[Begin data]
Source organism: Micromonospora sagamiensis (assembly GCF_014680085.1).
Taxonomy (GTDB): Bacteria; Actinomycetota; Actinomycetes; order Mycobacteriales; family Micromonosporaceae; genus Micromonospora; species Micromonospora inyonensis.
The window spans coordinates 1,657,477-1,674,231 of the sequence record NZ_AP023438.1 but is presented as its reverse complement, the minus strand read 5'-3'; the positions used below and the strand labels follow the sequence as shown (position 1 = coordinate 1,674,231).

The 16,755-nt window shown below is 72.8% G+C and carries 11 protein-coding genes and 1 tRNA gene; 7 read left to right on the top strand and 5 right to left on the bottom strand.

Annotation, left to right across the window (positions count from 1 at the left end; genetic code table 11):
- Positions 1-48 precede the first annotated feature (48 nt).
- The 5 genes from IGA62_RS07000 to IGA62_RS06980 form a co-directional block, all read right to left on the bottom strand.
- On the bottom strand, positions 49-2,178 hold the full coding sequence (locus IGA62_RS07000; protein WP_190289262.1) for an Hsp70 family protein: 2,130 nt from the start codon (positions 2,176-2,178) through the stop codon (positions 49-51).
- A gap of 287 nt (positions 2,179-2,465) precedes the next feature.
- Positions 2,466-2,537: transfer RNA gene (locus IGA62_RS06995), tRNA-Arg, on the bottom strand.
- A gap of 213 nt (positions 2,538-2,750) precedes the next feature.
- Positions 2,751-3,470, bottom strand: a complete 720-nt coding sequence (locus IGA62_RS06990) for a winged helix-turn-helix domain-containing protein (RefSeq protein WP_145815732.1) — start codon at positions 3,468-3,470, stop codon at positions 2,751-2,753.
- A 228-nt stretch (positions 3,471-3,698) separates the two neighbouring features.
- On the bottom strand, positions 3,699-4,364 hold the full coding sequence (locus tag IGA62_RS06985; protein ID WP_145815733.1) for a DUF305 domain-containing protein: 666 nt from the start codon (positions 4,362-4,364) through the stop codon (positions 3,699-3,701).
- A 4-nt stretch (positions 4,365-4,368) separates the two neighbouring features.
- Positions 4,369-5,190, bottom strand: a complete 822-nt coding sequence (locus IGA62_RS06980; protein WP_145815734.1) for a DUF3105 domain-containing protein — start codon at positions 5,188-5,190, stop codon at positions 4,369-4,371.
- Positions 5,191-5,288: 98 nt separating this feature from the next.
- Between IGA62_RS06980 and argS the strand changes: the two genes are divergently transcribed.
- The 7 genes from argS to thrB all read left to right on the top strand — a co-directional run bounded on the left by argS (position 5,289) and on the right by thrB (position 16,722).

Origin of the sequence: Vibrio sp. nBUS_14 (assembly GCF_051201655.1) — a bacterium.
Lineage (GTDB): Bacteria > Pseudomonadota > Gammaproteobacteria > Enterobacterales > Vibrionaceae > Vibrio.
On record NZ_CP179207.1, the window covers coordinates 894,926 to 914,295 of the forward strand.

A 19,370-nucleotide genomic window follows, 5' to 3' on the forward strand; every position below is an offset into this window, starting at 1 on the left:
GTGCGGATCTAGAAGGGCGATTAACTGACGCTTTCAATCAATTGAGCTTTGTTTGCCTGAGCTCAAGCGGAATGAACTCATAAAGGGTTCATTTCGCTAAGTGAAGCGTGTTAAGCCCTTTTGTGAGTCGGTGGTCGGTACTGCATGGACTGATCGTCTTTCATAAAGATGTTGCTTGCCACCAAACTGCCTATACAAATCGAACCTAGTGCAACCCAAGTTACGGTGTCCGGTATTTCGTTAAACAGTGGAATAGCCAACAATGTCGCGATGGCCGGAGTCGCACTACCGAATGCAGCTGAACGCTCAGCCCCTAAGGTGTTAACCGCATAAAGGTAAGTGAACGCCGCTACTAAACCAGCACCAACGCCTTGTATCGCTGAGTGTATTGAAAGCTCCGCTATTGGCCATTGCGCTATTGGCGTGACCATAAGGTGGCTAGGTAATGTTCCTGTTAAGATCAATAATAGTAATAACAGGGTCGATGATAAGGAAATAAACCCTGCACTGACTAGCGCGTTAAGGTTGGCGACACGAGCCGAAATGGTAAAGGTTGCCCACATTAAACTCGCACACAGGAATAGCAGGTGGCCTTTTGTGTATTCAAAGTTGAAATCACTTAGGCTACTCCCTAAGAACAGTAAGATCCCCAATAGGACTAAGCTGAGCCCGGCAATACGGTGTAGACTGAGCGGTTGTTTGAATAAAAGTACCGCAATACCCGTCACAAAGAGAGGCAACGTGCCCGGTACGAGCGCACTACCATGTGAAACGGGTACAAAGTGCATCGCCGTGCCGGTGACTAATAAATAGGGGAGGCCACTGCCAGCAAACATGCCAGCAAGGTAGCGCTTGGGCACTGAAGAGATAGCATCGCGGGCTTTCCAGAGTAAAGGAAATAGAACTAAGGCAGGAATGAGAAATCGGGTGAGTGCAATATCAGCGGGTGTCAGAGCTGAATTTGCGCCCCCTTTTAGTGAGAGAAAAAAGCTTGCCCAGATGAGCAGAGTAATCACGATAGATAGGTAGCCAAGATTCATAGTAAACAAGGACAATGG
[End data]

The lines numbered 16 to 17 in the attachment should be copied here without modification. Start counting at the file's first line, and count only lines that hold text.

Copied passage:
- Positions 4,369-5,190, bottom strand: a complete 822-nt coding sequence (locus IGA62_RS06980; protein WP_145815734.1) for a DUF3105 domain-containing protein — start codon at positions 5,188-5,190, stop codon at positions 4,369-4,371.
- Positions 5,191-5,288: 98 nt separating this feature from the next.